World Cup 2019: When the Bat of God struck Lord’s

London: England Cricket World Cup hero Ben Stokes has revealed he apologised to gutted Kiwi captain Kane Williamson for the moment that has divided the cricket world and delivered England its breakthrough World Cup triumph. Having produced a match-saving innings to rescue England’s run chase before a second tie in the following super over, Stokes took time from England’s wild World Cup celebrations to commiserate with his opposition. To lose the World Cup despite never being vanquished in the knockout stage is heartbreaking. To compound it with the controversial circumstances under which England stretched in the dramatic final over to tie the game at 241 from their 50 overs is cruel. Plain and simple.

Stokes admitted after the game his instantly-famous “bat of god” slide is something that needed to be apologised for. But, having been the beneficiaries of the cruellest twist in World Cup history, the all-rounder’s words must have rung hollow in Williamson’s ears. “I said to Kane I’ll be apologising for that for the rest of my life,” Stokes said of the moment his desperate slide to reach his crease resulted in the four over-throws that ultimately cost New Zealand an outright victory. In the last over when the ball hit the bat and went for four it’s not exactly what you ask for. “I’ve apologised to Kane countless times about that. It’s not exactly how you want to do it,” Stokes said as reported by

The stage was set for a hero to cement his place in cricket history when Stokes faced Kiwi star Trent Boult, needing 15 runs from the final four deliveries. The cricketing world got its hero — but it also got a can of worms and a burning controversy that won’t burn out any time soon. After two dot balls, Stokes slogged a six over mid-wicket. Nine runs were needed off three balls. Stokes then smashed the next full toss out to Martin Guptill, who was fielding on the fence at deep mid-wicket, and set off to run two. As he sprinted back to the striker’s end, he dived and stretched his bat out in a desperate bid to reach the crease — only for the ball to strike Stokes’ bat and deflect all the way to the boundary edge in front of the famous pavilion at Lord’s.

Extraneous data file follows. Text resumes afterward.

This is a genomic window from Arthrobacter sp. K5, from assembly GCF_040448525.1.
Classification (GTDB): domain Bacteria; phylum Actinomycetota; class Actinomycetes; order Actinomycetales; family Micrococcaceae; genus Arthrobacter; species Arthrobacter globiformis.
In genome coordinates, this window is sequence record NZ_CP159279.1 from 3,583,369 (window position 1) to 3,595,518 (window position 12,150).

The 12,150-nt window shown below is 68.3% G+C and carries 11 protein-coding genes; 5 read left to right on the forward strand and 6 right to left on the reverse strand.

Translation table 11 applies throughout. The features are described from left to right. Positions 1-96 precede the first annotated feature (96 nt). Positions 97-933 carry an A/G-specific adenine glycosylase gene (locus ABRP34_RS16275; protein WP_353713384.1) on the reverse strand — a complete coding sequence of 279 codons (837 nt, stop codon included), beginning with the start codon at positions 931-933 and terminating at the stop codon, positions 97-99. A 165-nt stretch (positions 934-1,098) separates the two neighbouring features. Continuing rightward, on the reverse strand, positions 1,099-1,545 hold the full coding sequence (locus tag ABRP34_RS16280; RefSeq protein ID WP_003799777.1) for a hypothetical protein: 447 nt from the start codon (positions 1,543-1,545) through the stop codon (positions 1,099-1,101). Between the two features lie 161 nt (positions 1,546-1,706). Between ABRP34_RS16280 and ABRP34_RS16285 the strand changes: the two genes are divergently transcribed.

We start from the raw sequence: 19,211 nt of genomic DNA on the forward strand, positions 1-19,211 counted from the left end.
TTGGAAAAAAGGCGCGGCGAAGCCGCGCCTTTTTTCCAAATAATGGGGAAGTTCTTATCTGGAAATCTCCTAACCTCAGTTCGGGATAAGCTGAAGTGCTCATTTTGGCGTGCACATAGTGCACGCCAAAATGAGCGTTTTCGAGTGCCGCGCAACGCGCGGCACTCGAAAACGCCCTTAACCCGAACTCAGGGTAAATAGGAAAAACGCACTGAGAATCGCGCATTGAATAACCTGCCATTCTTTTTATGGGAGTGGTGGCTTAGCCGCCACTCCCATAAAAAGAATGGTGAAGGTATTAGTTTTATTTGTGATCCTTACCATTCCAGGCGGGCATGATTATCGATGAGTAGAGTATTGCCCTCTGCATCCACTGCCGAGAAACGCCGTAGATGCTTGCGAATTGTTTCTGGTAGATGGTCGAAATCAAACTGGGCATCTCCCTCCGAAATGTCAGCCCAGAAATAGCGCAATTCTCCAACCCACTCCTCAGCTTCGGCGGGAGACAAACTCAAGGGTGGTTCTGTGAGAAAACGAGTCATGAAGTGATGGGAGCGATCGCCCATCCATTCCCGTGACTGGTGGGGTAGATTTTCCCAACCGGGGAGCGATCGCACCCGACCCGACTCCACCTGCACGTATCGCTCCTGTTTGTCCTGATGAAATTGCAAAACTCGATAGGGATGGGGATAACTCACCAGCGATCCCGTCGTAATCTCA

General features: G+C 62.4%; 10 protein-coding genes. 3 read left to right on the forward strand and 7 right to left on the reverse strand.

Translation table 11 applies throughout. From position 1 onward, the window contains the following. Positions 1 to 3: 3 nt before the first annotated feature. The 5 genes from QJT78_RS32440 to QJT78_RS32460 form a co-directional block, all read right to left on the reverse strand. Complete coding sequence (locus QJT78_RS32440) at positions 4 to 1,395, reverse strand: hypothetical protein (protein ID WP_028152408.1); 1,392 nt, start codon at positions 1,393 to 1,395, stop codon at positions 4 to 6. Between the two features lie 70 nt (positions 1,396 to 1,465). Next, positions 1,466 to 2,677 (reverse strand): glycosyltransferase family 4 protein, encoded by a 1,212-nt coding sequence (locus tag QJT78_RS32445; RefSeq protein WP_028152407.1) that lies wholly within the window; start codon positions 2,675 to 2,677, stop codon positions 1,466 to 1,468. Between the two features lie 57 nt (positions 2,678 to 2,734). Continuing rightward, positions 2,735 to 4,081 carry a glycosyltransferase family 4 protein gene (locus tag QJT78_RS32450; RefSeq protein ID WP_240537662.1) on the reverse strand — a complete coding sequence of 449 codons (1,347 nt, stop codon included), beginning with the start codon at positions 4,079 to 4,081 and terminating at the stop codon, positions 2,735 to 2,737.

Confusion reigned but England had just scored six runs — two ran, along with a four. Three required off two balls. Stokes never set off to try and steal a run from the over throw and he immediately stuck his hands in the air in a sign of apologetic helplessness — the fact that there was almost certainly no malice in Stokes’ act will not make it any easier for Kiwis to swallow. History will record Stokes’ greatness in the moments that followed as he bashed 84 not out in a famous knock. But it will also remember the outright cruelty under which New Zealand was robbed.

“That was a bit of a shame, wasn’t it?” Williamson said of Stokes’ slide after the tied super over which gifted England victory by virtue of a boundary count back. “That’s the game we play. You can’t nitpick, it just wasn’t meant to be. “Look, it certainly wasn’t for one extra run, there are so many parts in that match that could have gone either way. Congratulations to England, they had a fantastic campaign and deserve their victory.” He also admitted his side was “shattered”. “It’s devastating. Tough to swallow,” he said. Williamson admitted it was tougher to swallow the fact that his team lost the World Cup on the back of a double tie.

“What did they win it on, boundaries? While the emotions are raw it’s pretty hard to swallow when two teams work so hard to get to this moment in time,” he said. “We had two attempts to separate us and still couldn’t — it is what it is, the rules are there at the start and they probably never thought they would have to use them. “Gutted, obviously.”

Many cricket commentators around the world believe Williamson has every right to feel hard done by. Former Indian cricket great Aakash Chopra even described Stokes’ dive as a “bat of god” moment linking the controversy to the moment Diego Maradona scored his “Hand of God” goal against England in the 1986 FIFA World Cup. Kiwi great Scott Styris posted on social media that Williamson should feel more than a little aggrieved. The final fairly is being declared by many as the greatest cricketing contest the sport has ever known. But it leaves the “bat of god” as perhaps one of the greatest controversies the sport will ever see.

- Tyson Otto

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